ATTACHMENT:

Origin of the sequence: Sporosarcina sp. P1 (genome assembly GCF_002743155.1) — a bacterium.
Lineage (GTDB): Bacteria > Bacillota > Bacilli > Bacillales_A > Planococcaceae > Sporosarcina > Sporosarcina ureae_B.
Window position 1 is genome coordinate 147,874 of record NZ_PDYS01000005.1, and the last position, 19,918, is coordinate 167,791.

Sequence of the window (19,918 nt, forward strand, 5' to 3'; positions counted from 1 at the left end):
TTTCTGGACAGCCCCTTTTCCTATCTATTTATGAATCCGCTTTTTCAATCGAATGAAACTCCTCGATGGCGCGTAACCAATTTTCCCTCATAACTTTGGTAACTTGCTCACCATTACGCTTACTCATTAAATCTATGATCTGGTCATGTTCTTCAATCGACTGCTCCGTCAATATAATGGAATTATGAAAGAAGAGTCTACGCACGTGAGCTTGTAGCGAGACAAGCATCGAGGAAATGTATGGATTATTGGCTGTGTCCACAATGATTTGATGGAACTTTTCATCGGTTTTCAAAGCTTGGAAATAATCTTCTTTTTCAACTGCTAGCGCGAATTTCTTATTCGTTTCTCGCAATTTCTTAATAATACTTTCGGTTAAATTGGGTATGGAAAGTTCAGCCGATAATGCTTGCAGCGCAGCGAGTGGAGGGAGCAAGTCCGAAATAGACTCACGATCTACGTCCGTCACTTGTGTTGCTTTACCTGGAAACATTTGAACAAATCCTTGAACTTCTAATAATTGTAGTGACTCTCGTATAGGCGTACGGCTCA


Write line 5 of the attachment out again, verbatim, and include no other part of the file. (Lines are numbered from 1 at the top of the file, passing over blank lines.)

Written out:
TTTCTGGACAGCCCCTTTTCCTATCTATTTATGAATCCGCTTTTTCAATCGAATGAAACTCCTCGATGGCGCGTAACCAATTTTCCCTCATAACTTTGGTAACTTGCTCACCATTACGCTTACTCATTAAATCTATGATCTGGTCATGTTCTTCAATCGACTGCTCCGTCAATATAATGGAATTATGAAAGAAGAGTCTACGCACGTGAGCTTGTAGCGAGACAAGCATCGAGGAAATGTATGGATTATTGGCTGTGTCCACAATGATTTGATGGAACTTTTCATCGGTTTTCAAAGCTTGGAAATAATCTTCTTTTTCAACTGCTAGCGCGAATTTCTTATTCGTTTCTCGCAATTTCTTAATAATACTTTCGGTTAAATTGGGTATGGAAAGTTCAGCCGATAATGCTTGCAGCGCAGCGAGTGGAGGGAGCAAGTCCGAAATAGACTCACGATCTACGTCCGTCACTTGTGTTGCTTTACCTGGAAACATTTGAACAAATCCTTGAACTTCTAATAATTGTAGTGACTCTCGTATAGGCGTACGGCTCA